Battle of Campaldino The Battle of Campaldino was a battle between the Guelphs and Ghibellines on 11 June 1289.[1] Mixed bands of pro-papal Guelf forces of Florence and allies, Pistoia, Lucca, Siena and Prato, all loosely commanded by the paid condottiero Amerigo di Narbona with his own professional following, met a Ghibelline force from Arezzo including the perhaps reluctant bishop, Guglielmino degli Ubertini, in the plain of Campaldino, which leads from Pratovecchio to Poppi, part of the Tuscan countryside along the upper Arno called the Casentino. One of the combatants on the Guelph side was Dante Alighieri, twenty-four years old at the time. Background to the battle[edit] The armies[edit] The Florentines and their allies had 10,000 undisciplined armed rabble on foot, including light-armed infantry, and crossbowmen, and unmounted lancers, but 1,600 knights and 600 mounted burghrers of Florence, The battle[edit] Deployment[edit] The course of the battle[edit] Result of the battle[edit] References[edit]

Charles Baudelaire Charles Pierre Baudelaire (French: [ʃaʁl bodlɛʁ]; April 9, 1821 – August 31, 1867) was a French poet who also produced notable work as an essayist, art critic, and pioneering translator of Edgar Allan Poe. His most famous work, Les Fleurs du mal (The Flowers of Evil), expresses the changing nature of beauty in modern, industrializing Paris during the 19th century. Baudelaire's highly original style of prose-poetry influenced a whole generation of poets including Paul Verlaine, Arthur Rimbaud and Stéphane Mallarmé among many others. He is credited with coining the term "modernity" (modernité) to designate the fleeting, ephemeral experience of life in an urban metropolis, and the responsibility art has to capture that experience.[1] Baudelaire the poet[edit] Baudelaire is one of the major innovators in French literature. Early life[edit] Baudelaire was educated in Lyon, where he boarded. Portrait by Emile Deroy (1820–1846) Published career[edit] The Flowers of Evil[edit] Final years[edit]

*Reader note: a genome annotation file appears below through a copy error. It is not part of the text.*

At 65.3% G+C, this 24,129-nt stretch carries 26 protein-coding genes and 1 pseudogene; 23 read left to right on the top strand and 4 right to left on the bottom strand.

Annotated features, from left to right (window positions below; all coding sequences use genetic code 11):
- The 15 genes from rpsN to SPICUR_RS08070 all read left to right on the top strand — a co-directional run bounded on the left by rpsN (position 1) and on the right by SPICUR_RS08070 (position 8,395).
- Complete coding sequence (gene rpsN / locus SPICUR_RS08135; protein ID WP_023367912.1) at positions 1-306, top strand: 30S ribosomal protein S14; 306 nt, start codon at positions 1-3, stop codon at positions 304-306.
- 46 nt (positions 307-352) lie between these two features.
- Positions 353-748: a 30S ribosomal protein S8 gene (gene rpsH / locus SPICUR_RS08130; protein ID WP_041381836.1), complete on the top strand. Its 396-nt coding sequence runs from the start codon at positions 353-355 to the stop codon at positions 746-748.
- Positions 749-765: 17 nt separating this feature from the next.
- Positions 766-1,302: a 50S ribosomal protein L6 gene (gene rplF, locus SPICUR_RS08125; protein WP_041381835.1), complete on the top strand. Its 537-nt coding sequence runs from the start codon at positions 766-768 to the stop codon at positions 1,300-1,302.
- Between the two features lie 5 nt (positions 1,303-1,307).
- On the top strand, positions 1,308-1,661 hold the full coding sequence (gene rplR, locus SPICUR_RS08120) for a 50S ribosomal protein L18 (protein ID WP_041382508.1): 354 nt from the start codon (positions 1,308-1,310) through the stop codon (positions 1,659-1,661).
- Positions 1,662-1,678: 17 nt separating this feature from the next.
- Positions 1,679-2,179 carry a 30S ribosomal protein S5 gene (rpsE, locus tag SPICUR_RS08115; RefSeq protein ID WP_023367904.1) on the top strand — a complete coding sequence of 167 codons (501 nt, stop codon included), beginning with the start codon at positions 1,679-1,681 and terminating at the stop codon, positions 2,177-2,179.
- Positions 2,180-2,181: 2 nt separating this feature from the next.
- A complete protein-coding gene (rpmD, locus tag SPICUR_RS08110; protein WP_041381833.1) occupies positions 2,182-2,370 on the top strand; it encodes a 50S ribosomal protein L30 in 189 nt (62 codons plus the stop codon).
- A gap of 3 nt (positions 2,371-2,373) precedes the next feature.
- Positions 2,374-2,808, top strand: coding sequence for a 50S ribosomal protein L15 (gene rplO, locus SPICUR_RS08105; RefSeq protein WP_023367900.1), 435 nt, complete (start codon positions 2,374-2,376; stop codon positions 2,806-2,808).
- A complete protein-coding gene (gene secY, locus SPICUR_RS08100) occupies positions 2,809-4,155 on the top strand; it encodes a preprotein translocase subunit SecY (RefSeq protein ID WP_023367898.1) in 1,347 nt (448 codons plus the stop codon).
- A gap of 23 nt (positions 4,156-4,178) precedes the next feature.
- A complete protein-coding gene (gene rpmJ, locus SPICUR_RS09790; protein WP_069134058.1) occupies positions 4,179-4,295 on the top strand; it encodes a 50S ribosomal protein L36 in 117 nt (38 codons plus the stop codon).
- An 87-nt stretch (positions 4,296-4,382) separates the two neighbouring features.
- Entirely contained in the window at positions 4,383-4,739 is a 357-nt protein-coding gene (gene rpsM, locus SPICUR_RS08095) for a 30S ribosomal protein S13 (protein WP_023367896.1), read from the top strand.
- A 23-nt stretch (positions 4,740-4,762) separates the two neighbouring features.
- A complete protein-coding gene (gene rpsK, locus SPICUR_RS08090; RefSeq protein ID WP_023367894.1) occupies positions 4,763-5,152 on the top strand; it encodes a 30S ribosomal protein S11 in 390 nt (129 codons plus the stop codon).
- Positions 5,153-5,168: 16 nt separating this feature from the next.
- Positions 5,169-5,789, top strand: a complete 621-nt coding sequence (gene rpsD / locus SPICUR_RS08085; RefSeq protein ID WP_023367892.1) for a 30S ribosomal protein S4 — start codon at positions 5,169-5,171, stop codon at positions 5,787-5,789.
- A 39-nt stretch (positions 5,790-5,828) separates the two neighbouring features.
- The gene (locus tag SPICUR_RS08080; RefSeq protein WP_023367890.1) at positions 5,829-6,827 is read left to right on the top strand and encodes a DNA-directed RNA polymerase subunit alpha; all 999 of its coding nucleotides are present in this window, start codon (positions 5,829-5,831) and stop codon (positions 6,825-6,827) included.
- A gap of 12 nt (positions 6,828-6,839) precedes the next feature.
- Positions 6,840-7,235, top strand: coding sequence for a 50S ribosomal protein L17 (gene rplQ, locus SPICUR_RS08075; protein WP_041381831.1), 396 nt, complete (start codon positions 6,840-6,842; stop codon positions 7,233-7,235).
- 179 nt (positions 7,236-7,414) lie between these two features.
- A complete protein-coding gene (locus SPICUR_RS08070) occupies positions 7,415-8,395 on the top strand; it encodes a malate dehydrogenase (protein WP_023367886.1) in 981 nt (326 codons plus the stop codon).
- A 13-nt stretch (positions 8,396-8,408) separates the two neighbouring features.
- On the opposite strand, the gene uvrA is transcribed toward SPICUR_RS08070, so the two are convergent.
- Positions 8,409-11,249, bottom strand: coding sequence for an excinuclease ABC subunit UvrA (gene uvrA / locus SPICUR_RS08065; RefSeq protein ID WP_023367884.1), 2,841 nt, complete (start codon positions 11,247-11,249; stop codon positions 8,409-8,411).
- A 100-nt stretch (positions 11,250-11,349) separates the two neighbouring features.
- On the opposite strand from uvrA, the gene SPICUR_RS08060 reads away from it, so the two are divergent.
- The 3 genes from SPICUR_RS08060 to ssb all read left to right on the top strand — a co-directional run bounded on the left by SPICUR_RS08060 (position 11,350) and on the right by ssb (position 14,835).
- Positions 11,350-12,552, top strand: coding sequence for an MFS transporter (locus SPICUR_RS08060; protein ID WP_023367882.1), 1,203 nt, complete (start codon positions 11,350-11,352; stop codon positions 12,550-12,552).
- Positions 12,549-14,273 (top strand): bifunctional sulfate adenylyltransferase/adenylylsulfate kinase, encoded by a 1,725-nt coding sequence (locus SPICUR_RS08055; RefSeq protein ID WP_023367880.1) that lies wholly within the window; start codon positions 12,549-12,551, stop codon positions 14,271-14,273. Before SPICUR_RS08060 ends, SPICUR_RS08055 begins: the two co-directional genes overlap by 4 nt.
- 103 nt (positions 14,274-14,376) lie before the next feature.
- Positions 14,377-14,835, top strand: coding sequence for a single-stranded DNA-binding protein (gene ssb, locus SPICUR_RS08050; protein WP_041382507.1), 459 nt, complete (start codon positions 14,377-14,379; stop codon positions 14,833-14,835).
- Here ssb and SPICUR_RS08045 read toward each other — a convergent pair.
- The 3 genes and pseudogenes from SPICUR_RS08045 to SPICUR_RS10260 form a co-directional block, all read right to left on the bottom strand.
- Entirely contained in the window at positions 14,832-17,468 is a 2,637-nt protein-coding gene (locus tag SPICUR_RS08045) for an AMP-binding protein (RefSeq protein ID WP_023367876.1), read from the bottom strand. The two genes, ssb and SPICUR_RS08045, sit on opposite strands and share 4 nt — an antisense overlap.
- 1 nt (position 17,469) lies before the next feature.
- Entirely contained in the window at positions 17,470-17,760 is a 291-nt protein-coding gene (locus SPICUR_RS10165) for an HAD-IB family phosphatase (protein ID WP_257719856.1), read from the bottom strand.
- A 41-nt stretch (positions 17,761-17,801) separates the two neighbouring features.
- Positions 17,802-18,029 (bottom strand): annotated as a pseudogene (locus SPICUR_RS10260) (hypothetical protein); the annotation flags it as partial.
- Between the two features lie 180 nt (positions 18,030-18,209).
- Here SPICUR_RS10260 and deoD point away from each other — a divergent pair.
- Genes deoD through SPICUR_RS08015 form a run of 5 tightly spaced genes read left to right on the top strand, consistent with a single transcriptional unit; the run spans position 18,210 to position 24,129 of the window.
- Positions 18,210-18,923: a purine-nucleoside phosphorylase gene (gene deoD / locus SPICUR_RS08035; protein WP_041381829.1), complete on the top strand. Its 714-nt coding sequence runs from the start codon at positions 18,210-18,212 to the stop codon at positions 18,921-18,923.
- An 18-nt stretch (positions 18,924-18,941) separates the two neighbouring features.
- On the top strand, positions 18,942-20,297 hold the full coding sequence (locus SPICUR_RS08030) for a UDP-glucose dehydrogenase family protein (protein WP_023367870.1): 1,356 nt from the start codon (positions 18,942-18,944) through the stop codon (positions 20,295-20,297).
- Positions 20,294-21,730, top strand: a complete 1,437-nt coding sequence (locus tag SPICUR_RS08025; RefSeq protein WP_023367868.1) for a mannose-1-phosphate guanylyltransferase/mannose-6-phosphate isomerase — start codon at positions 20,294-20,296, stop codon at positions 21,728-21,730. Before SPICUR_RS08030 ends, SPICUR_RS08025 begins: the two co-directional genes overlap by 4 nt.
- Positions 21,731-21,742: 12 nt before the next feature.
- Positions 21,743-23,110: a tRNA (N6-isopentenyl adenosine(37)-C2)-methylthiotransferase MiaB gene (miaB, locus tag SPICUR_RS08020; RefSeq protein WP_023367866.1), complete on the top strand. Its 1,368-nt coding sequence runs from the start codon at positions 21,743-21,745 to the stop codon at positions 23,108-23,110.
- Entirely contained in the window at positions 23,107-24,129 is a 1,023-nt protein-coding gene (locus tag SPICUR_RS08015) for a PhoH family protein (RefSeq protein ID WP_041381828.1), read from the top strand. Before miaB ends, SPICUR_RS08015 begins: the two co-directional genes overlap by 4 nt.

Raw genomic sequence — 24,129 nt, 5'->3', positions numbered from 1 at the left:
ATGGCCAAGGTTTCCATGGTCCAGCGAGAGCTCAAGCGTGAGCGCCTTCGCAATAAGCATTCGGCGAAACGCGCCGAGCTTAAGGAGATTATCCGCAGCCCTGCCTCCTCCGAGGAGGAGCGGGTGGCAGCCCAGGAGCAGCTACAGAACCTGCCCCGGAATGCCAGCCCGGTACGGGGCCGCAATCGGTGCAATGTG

The Golden Bough The Golden Bough: A Study in Comparative Religion (retitled The Golden Bough: A Study in Magic and Religion in its second edition) is a wide-ranging, comparative study of mythology and religion, written by the Scottish anthropologist Sir James George Frazer (1854–1941). It was first published in two volumes in 1890; in three volumes in 1900; the third edition, published 1906–15, comprised twelve volumes. The work was aimed at a wide literate audience raised on tales as told in such publications as Thomas Bulfinch's The Age of Fable, or Stories of Gods and Heroes (1855). Frazer offered a modernist approach to discussing religion, treating it dispassionately[1] as a cultural phenomenon rather than from a theological perspective. The influence of The Golden Bough on contemporary European literature and thought was substantial.[2] Subject matter[edit] The king was the incarnation of a dying and reviving god, a solar deity who underwent a mystic marriage to a goddess of the Earth.

Dante Alighieri on the Web bell' alimento Florence city break guide Why go? The cradle of the Renaissance, Florence is one of Europe’s great art cities. Giotto’s frescoes, Michelangelo’s David, canvases by Botticelli, Leonardo da Vinci and a host of other greats in the Uffizi Gallery… there’s so much exquisite art and architecture, it’s difficult to know where to start. There’s so much exquisite art and architecture, it’s difficult to know where to start. But Florence is also a living city with a vibrant restaurant and nightlife scene, and a lively cultural movida that goes beyond old masters to embrace opera, classical music and contemporary art. When to go? Florence is lovely from late spring through to early autumn, when balmy temperatures, al fresco eating and drinking and a busy open-air arts and concert season make this one of Italy’s most vibrant summer destinations. Florence is handsome and historic. Know before you go Essential contacts The basics Currency: Euro. All of the major art historical sights are within easy walking distance in Florence.

Russell and Eliot